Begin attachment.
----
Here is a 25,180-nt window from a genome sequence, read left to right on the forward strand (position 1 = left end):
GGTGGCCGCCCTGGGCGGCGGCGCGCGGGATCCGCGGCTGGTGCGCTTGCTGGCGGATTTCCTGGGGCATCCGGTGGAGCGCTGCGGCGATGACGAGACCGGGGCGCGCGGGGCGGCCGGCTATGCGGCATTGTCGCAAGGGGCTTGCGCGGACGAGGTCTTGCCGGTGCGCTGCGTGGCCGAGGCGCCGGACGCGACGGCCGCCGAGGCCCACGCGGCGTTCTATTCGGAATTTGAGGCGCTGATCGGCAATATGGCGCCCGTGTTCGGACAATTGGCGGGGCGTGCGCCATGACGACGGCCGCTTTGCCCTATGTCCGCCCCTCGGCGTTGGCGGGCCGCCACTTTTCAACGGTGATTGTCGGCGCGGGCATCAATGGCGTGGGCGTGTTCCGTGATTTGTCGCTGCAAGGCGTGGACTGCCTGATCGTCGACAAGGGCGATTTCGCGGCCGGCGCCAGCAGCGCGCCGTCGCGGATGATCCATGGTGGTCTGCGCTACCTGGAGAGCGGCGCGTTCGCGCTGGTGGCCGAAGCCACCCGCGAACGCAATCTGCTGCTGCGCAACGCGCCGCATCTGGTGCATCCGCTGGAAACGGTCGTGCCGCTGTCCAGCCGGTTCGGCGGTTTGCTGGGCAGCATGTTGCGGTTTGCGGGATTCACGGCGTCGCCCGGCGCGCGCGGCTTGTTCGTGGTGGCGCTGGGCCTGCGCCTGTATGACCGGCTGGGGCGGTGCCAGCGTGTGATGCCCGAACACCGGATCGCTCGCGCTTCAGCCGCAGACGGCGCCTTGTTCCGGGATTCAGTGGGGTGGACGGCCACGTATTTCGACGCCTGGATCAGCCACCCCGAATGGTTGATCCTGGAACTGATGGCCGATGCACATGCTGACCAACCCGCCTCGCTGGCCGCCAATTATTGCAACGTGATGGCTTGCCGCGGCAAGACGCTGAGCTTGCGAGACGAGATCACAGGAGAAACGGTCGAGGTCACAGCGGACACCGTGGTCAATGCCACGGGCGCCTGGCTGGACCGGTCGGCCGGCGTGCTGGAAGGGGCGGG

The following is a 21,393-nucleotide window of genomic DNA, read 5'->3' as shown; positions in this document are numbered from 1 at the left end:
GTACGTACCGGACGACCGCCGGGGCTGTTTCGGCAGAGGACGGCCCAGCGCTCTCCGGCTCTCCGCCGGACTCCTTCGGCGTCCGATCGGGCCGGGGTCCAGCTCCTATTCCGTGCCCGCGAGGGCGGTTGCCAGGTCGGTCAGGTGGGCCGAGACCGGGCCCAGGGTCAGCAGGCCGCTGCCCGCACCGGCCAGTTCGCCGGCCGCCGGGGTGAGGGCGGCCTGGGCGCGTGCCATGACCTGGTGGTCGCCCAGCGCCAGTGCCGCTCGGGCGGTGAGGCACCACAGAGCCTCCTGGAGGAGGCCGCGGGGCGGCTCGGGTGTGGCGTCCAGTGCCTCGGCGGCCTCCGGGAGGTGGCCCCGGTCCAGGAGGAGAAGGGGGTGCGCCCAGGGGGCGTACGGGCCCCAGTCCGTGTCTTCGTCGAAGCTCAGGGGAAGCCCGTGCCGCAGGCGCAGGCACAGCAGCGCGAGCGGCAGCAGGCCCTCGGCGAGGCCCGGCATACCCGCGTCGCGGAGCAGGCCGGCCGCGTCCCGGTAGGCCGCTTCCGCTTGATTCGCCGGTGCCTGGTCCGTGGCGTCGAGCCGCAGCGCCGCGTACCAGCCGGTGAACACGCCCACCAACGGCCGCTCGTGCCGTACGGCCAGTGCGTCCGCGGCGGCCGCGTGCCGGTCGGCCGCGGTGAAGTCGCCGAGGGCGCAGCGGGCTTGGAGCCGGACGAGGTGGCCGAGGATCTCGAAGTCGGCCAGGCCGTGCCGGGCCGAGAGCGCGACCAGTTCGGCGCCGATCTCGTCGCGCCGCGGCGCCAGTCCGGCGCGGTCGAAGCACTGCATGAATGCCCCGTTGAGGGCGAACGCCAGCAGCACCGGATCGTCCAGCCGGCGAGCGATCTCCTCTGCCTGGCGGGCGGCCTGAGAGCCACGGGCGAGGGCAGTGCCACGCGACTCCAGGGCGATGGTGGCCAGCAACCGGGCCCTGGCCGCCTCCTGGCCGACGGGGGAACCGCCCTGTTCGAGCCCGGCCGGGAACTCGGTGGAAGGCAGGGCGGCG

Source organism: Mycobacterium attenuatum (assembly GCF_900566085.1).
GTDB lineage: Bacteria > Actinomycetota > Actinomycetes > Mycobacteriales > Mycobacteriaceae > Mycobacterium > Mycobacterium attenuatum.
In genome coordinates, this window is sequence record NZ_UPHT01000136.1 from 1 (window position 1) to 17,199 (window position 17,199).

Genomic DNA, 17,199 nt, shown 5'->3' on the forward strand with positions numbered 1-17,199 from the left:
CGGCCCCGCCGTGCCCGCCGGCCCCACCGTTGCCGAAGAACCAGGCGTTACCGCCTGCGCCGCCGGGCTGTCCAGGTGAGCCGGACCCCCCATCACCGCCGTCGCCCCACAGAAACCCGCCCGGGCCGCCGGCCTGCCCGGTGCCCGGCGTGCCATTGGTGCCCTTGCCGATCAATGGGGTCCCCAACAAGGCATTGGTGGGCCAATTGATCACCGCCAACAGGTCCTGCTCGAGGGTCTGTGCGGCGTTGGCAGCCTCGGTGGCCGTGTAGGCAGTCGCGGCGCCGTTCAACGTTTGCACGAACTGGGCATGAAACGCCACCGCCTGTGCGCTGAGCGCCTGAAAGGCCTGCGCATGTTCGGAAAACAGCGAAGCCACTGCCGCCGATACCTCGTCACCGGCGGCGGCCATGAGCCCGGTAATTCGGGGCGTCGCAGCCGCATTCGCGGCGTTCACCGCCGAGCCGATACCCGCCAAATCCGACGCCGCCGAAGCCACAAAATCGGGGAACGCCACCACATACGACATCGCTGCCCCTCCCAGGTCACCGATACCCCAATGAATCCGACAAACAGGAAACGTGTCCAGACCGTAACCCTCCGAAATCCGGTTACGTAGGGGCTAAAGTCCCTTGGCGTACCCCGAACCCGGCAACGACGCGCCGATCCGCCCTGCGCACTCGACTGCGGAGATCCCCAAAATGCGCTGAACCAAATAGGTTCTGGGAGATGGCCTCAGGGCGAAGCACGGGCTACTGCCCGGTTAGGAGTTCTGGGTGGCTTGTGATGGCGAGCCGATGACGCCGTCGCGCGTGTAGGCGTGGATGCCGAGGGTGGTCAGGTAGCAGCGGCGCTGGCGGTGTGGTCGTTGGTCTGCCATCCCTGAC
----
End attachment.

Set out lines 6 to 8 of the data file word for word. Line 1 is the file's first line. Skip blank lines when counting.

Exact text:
GTDB lineage: Bacteria > Actinomycetota > Actinomycetes > Mycobacteriales > Mycobacteriaceae > Mycobacterium > Mycobacterium attenuatum.
In genome coordinates, this window is sequence record NZ_UPHT01000136.1 from 1 (window position 1) to 17,199 (window position 17,199).

Genomic DNA, 17,199 nt, shown 5'->3' on the forward strand with positions numbered 1-17,199 from the left: